MODERATOR: Did you have a follow up?
Q: No, actually my only follow up would be I’ve I’ve talked to some other doctors who have have discussed. Whether there are things that can be done within the scope of play to further reduce the possibility of transmission, such as face shields in hockey and face shields in football and things like that, is that is that a step too far? Or is that something that you think that some leagues, particularly in contact sports, should investigate?
MICHAEL MINA: Oh, definitely. I think – I wouldn’t suggest that every soccer player goes and gets a helmet with a face shield. Certainly if the basic mechanism is already there to hold a face shield, that would absolutely reduce transmission. Remember that the whole purpose of the mask, for the most part, or one of the purposes is just to slow the spread of these droplets to block them from moving forward. And the vast majority of that dispersion comes in sort of a direct line out of the mouth or the nose. And so certainly having some sort of plexiglass face shield, I think is a good investment. I think a better investment is just to ensure that people going into the game are not shedding virus. Not a better investment, the face shield will be a cheap and very doable investment if people are already wearing helmets. But for for other sports where that’s not the case but there is potential contact, like soccer and I’m sure there are some others. I think, you know, then I think that you just need to be really careful to to ensure that the players are going into the game safe.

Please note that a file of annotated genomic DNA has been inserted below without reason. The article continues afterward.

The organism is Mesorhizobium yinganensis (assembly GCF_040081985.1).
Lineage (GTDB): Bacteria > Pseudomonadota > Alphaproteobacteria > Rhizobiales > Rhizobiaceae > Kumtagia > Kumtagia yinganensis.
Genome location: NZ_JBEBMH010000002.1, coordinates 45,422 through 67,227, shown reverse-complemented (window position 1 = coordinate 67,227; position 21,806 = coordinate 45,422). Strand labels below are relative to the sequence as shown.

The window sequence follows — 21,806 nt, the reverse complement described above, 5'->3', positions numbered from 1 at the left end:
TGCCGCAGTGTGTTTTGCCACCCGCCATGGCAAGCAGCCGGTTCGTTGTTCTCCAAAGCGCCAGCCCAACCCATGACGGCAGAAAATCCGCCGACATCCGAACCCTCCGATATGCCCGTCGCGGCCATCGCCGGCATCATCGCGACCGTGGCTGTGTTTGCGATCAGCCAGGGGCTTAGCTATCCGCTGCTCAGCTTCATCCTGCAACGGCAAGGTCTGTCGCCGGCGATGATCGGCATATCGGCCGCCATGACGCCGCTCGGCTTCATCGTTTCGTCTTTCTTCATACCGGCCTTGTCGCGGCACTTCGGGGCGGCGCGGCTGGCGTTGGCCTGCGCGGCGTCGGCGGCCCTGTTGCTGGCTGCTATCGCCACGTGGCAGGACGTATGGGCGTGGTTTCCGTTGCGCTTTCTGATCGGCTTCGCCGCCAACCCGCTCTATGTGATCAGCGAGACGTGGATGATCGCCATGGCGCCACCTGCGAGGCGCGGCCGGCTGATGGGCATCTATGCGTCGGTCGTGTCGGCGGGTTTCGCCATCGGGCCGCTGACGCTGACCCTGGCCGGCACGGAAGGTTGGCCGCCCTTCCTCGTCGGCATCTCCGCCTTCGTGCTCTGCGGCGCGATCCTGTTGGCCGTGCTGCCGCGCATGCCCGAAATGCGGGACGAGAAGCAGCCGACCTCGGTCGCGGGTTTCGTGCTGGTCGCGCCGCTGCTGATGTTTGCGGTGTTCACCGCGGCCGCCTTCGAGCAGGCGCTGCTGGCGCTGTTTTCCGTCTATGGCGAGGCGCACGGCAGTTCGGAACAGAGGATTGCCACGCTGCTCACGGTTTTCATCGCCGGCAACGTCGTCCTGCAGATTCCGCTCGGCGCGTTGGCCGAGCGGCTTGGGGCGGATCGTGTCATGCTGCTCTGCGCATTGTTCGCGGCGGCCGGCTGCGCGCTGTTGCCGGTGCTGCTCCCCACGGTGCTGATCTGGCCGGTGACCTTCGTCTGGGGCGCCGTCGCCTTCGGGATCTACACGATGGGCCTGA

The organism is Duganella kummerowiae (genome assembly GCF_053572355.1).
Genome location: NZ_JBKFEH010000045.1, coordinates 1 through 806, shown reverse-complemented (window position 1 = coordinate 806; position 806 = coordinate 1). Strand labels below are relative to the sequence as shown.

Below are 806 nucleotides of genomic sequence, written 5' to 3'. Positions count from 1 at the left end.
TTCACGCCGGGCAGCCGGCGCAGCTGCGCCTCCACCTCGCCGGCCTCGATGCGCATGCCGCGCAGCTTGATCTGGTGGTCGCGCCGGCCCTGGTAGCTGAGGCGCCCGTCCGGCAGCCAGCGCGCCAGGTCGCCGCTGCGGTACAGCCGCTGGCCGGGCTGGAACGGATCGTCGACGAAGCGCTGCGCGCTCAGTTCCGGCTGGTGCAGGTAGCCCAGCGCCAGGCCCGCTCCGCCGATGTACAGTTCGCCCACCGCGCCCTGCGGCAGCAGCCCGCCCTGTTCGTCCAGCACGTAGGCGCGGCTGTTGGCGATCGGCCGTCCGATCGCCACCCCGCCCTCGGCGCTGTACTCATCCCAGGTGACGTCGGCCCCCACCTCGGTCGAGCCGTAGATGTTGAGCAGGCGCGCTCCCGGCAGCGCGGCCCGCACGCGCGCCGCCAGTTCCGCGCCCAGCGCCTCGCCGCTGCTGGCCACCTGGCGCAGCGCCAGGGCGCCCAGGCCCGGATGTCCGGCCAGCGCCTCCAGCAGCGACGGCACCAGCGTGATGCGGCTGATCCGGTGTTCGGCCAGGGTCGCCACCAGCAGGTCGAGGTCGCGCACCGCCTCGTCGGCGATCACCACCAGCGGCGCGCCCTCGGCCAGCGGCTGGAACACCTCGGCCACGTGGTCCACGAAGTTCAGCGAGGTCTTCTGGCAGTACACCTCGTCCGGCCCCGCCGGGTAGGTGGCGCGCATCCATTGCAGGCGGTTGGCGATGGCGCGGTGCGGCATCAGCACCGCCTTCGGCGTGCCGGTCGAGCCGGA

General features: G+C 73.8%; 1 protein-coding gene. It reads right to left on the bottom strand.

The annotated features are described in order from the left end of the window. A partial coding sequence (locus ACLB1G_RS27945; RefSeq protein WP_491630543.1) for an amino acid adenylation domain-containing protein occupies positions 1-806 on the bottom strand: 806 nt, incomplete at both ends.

Q: Thank you very much.
MICHAEL MINA: Sure.
MODERATOR: Next question.